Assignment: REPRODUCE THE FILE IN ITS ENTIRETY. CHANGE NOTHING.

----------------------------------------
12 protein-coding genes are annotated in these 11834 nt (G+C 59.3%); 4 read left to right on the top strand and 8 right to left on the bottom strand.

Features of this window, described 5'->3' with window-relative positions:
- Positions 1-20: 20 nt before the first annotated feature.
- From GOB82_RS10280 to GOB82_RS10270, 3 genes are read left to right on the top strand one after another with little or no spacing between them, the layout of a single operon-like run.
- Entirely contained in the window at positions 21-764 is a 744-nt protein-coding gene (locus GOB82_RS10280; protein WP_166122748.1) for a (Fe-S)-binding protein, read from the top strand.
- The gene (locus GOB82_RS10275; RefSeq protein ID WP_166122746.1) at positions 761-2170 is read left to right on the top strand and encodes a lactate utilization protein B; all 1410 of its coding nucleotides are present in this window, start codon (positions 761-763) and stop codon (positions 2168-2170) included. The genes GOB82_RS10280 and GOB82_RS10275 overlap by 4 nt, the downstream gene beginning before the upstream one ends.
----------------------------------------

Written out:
12 protein-coding genes are annotated in these 11834 nt (G+C 59.3%); 4 read left to right on the top strand and 8 right to left on the bottom strand.

Features of this window, described 5'->3' with window-relative positions:
- Positions 1-20: 20 nt before the first annotated feature.
- From GOB82_RS10280 to GOB82_RS10270, 3 genes are read left to right on the top strand one after another with little or no spacing between them, the layout of a single operon-like run.
- Entirely contained in the window at positions 21-764 is a 744-nt protein-coding gene (locus GOB82_RS10280; protein WP_166122748.1) for a (Fe-S)-binding protein, read from the top strand.
- The gene (locus GOB82_RS10275; RefSeq protein ID WP_166122746.1) at positions 761-2170 is read left to right on the top strand and encodes a lactate utilization protein B; all 1410 of its coding nucleotides are present in this window, start codon (positions 761-763) and stop codon (positions 2168-2170) included. The genes GOB82_RS10280 and GOB82_RS10275 overlap by 4 nt, the downstream gene beginning before the upstream one ends.